Schwartz, 29, started 11 games for the Giants in 2015, but his seasons was cut short when he fractured a bone in his left leg in late November, forcing the team to place him on injured reserve. By releasing him, the Giants will avoid paying him $3.925MM annual salaries this year and next year, taking on a hit of about $1.917MM in dead money for 2016. The move creates nearly $3MM in cap savings for the club, while Schwartz – like his brother Mitchell Schwartz – could be on the lookout for a new home.

As for Beason, according to Over the Cap, he would have been owed a $1MM roster bonus if he were still on the Giants’ roster on the fifth day of the 2016 league year. Instead, the Giants’ will clear that bonus, $1.2MM in per-game roster bonuses, a $100K workout bonus, and his $2.8MM base salary from their cap, creating a total of $5.1MM in cap savings.

While Schwartz and Beason didn’t provide the Giants with much value over the last two years, both players were effective for other teams earlier in their careers. Schwartz started 26 total games for the Panthers and Chiefs, and Beason was even more impressive, earning three Pro Bowl nods during his years in Carolina.

If the two veterans show they’re healthy heading into 2016, they could be intriguing buy-low candidates. However, that depends on whether they both want to continue their careers. A report last month indicated that Beason was considering retirement.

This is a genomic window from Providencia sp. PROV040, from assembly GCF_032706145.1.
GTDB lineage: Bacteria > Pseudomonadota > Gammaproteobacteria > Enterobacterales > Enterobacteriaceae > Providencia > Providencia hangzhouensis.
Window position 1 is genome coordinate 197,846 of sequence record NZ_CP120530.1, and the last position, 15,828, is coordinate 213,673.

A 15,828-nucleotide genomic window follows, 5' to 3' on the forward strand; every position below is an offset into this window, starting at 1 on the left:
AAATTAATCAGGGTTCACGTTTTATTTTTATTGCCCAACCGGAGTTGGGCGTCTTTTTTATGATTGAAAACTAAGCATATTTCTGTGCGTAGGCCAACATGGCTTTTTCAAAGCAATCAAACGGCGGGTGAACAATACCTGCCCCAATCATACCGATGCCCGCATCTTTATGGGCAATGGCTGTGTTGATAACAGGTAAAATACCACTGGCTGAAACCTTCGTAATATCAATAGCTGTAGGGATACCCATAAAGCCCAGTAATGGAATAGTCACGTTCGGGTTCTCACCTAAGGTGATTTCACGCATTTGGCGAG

Photo courtesy of USA Today Sports Images.

Giants’ Jon Beason Contemplating Retirement

Giants linebacker Jon Beason will require offseason knee surgery which could place his career in jeopardy, reports Alex Marvez of FOX Sports (Twitter link). Beason indicates that he will attempt to return to the NFL in 2016, but if his knee does not respond to rehab treatments, he could retire.Jon Beason (Vertical)

[RELATED: Giants to interview Lions DC Teryl Austin]

This isn’t the first we’ve heard of Beason’s career possibly ending prematurely due to injury. When Beason, 30, was originally placed on injured reserve back in November, reports indicated that his NFL tenure was likely finished. Injuries are nothing new for Beason, whom the Giants from the Panthers in 2007. While he was extremely durable during his first four years in the league (he didn’t miss a single game), Beason played in just 29 out of a possible 80 games from 2011-15, including only nine games during the past two seasons with New York.